The books also reflect on the dangers of living in fear, the importance of relationships through times of trouble, and even violence. (For example, Rowling continuously emphasizes the gifts of each individual character to the plot of the story. The forbidden spells/curses are the ones that torture or kill one's opponent.)
I have read multiple reflections about the de-humanizing effects of violence, but I remember Rob Bell's reflections the clearest. In reflecting on the wider subjects of torture, and war, and the Holocaust, he discusses how the effects of torture and murder do not just impact the victim; the inhumane aspects of the acts implicate the doer of the deeds and spread throughout society which remained silent and did not protest. (On a side tangent, how long do brides continue to expect diamond engagement rings when the high demand fuels wars and inhumane living conditions for workers in the industry?)
But how long does the church waste its breath on defaming Harry Potter and remain silent on sectarianism, senseless violence within our society, and the war policies instituted by our governments?

What happens when fear becomes such a part of daily life that society becomes complacent?
A topic that has come up over the past few days while I have been back in Belfast, is how the extraordinary became the ordinary during the Troubles.
When going out shopping in City Centre, one would not be able to park the car and leave it unattended along the road. A person had to be in the car at all times - unattended cars would be towed and often destroyed for fear of a bomb.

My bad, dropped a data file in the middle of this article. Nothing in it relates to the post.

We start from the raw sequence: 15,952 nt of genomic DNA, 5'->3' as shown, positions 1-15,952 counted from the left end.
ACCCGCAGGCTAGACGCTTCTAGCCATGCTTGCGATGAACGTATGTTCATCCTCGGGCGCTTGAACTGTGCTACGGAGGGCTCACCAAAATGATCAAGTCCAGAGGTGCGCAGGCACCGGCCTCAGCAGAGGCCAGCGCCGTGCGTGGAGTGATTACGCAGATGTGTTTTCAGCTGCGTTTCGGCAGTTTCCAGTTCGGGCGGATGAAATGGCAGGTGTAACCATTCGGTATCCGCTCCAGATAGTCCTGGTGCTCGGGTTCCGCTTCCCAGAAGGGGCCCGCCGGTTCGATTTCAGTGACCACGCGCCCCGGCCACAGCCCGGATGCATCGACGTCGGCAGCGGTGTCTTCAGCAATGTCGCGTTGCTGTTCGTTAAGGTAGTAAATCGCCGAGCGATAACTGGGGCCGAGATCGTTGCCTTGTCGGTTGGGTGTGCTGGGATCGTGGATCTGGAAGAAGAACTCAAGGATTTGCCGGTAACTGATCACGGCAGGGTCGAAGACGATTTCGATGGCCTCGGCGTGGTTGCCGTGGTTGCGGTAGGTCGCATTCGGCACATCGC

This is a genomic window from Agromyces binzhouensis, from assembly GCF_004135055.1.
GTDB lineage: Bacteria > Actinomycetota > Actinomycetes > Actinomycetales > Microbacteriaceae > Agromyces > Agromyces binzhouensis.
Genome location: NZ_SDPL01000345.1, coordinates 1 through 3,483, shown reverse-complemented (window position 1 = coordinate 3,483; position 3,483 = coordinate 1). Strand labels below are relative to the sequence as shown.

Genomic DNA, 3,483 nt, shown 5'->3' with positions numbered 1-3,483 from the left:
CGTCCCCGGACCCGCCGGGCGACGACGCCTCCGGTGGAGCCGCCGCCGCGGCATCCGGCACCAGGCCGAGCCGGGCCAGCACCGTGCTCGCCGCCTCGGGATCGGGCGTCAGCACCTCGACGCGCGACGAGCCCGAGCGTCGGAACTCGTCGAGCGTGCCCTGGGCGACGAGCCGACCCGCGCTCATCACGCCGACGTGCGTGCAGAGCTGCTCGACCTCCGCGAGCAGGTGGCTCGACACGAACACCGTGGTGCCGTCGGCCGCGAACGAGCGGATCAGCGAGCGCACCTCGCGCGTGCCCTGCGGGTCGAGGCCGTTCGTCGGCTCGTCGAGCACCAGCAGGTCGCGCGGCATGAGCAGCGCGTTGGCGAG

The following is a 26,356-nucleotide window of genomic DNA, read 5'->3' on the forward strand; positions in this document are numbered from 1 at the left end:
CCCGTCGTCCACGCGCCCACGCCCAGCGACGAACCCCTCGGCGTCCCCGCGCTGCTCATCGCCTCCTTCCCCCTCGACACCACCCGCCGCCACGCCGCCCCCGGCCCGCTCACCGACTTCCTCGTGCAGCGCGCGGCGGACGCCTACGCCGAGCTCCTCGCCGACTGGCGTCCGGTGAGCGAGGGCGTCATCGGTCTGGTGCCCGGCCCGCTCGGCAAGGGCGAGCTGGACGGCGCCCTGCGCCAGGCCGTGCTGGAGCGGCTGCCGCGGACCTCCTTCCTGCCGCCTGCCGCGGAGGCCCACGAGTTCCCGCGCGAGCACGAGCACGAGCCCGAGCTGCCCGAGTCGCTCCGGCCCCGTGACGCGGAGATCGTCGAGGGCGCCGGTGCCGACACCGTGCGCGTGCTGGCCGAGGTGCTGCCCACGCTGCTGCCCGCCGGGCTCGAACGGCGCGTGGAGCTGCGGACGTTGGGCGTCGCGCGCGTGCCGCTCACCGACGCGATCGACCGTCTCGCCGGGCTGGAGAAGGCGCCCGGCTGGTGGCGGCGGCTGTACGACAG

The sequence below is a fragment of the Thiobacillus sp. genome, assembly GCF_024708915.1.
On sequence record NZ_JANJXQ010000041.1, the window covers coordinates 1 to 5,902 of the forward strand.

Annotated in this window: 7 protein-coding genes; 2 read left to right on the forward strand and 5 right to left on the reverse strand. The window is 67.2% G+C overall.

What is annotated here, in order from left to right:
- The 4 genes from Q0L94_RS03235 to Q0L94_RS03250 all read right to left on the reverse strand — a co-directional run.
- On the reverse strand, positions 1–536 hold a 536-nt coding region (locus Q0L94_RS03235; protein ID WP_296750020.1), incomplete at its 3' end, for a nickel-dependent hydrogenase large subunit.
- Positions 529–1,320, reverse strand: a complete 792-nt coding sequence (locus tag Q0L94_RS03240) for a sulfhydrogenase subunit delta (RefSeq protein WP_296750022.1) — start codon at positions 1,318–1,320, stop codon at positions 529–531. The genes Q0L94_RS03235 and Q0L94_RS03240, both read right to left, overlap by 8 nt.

Another aspect of daily life was constant searches.
- Automatically having your handbag ready to be searched when walking into a grocery store or shopping mall. (People would go to the South and walk into the store holding out their handbags at the ready... Only to realize how ridiculous they looked.)
- Being ready for a police stop while out driving. (Even today, police stops include armed officers holding submachine guns.)
In hearing Belfast residents reflect on some of these "symptoms" of the Troubles, the general comments revolve around how awful it was that it all just felt like normal life. That after awhile, one grew complacent about all of the bomb threats and scares; while they were scary, it still became part of the ordinary. (A believable excuse when one was late to work was "there was a bomb threat.")

There is still a lot to be learned about what happened in Tucson, Arizona over the weekend. But what is important that we recognize the symptoms of the times and choose to not remain silent. (And realize the larger implications that this "symptom" draws attention to.)